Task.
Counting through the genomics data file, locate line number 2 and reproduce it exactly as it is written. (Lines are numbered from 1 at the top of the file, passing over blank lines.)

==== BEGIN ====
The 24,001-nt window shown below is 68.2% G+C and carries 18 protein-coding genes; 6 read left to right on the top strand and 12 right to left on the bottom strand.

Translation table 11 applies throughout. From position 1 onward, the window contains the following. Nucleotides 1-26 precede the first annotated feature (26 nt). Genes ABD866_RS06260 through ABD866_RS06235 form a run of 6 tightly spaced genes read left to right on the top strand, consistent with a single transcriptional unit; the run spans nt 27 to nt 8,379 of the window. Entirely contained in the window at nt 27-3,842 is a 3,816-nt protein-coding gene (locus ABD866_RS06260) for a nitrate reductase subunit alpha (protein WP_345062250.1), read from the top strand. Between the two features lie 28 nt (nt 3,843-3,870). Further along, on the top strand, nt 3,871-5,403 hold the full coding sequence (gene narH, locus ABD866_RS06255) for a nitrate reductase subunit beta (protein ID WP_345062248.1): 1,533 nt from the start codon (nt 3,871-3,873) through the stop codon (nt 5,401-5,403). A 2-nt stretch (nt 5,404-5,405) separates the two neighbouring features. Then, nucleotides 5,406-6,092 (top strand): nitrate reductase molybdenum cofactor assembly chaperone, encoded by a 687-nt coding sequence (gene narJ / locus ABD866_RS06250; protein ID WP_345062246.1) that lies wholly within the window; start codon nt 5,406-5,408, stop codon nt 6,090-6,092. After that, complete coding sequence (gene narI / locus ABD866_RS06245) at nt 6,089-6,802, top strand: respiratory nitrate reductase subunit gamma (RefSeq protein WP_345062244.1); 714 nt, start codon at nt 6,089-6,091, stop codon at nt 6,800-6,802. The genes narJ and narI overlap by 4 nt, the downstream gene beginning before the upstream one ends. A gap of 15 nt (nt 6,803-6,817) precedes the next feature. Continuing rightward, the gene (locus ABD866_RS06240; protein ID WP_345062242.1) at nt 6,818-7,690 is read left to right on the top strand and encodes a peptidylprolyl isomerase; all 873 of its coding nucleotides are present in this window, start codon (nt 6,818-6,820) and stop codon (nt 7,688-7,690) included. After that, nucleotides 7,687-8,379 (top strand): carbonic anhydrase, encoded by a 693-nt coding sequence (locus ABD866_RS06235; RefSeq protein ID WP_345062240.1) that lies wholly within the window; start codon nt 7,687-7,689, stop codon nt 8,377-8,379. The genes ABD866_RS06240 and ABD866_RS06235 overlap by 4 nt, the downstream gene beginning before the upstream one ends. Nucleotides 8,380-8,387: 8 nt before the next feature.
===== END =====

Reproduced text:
Translation table 11 applies throughout. From position 1 onward, the window contains the following. Nucleotides 1-26 precede the first annotated feature (26 nt). Genes ABD866_RS06260 through ABD866_RS06235 form a run of 6 tightly spaced genes read left to right on the top strand, consistent with a single transcriptional unit; the run spans nt 27 to nt 8,379 of the window. Entirely contained in the window at nt 27-3,842 is a 3,816-nt protein-coding gene (locus ABD866_RS06260) for a nitrate reductase subunit alpha (protein WP_345062250.1), read from the top strand. Between the two features lie 28 nt (nt 3,843-3,870). Further along, on the top strand, nt 3,871-5,403 hold the full coding sequence (gene narH, locus ABD866_RS06255) for a nitrate reductase subunit beta (protein ID WP_345062248.1): 1,533 nt from the start codon (nt 3,871-3,873) through the stop codon (nt 5,401-5,403). A 2-nt stretch (nt 5,404-5,405) separates the two neighbouring features. Then, nucleotides 5,406-6,092 (top strand): nitrate reductase molybdenum cofactor assembly chaperone, encoded by a 687-nt coding sequence (gene narJ / locus ABD866_RS06250; protein ID WP_345062246.1) that lies wholly within the window; start codon nt 5,406-5,408, stop codon nt 6,090-6,092. After that, complete coding sequence (gene narI / locus ABD866_RS06245) at nt 6,089-6,802, top strand: respiratory nitrate reductase subunit gamma (RefSeq protein WP_345062244.1); 714 nt, start codon at nt 6,089-6,091, stop codon at nt 6,800-6,802. The genes narJ and narI overlap by 4 nt, the downstream gene beginning before the upstream one ends. A gap of 15 nt (nt 6,803-6,817) precedes the next feature. Continuing rightward, the gene (locus ABD866_RS06240; protein ID WP_345062242.1) at nt 6,818-7,690 is read left to right on the top strand and encodes a peptidylprolyl isomerase; all 873 of its coding nucleotides are present in this window, start codon (nt 6,818-6,820) and stop codon (nt 7,688-7,690) included. After that, nucleotides 7,687-8,379 (top strand): carbonic anhydrase, encoded by a 693-nt coding sequence (locus ABD866_RS06235; RefSeq protein ID WP_345062240.1) that lies wholly within the window; start codon nt 7,687-7,689, stop codon nt 8,377-8,379. The genes ABD866_RS06240 and ABD866_RS06235 overlap by 4 nt, the downstream gene beginning before the upstream one ends. Nucleotides 8,380-8,387: 8 nt before the next feature.